LRIS Feature

Oregon State Bar Promotes LRIS with 30-Second Law School

Beginning in October 2009 and continuing through January 2010, the Oregon State Bar’s Communications Department, which promotes the programs and goals of the Bar and its Lawyer Referral and Information Service (LRIS), had great success running a public service announcement campaign on cable television.  The following is an interview with Kay Pulju, the Oregon State Bar’s Communications Manager and Project Manager of the campaign. She is interviewed by George Wolff, Administrator of the Oregon State Bar’s Referral & Information Services Department and member of the ABA Standing Committee on LRIS.

George Wolff: What is 30-Second Law School?
Kay Pulju: It’s a series of public service announcements (PSAs) for cable TV that pose basic legal questions, provide answers, and direct viewers to the bar’s website for more information. The questions were designed to pique people’s interest by debunking legal myths and focusing on areas of law that impact a lot of people.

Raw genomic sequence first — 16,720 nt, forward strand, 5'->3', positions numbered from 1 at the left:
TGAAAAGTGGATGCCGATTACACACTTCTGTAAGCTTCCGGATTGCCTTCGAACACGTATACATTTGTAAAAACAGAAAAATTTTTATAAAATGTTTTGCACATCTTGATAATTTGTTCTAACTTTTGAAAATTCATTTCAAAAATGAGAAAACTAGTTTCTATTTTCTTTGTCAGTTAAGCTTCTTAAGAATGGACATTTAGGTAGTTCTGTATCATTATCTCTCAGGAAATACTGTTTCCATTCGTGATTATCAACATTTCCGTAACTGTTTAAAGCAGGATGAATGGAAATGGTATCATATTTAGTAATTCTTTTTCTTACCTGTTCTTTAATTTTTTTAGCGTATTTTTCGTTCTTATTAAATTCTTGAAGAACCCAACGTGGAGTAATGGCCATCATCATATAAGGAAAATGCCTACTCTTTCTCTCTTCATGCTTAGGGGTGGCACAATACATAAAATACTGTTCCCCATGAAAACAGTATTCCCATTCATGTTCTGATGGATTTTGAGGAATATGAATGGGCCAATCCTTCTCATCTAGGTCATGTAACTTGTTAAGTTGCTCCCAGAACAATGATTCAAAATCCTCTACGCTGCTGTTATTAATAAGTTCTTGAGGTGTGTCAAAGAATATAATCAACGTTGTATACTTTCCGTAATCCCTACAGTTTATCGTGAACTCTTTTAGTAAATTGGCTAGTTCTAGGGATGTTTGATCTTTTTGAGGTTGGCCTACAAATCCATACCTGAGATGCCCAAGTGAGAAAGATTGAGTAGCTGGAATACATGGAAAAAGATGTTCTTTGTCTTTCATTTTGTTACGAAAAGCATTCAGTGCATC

Wolff: Where did the 30-Second Law School idea come from? Who thought of it?
Pulju: We first thought of it about 15 years ago, but didn’t have the money to move forward. At that time, we were contemplating paying a production company and trying to get the program aired on network stations. We did produce one spot, but it aired only on the station that we paid to produce it. The way networks view PSAs isn’t what it used to be, and it can be very difficult to get your spots aired.

Wolff: Had you seen this idea presented by other bar association Communications Departments or LRIS programs before?
Pulju: Not in this way.

Wolff: What was 30-Second Law School’s purpose? Was it in response to feedback about other public outreach efforts? What need was it fulfilling?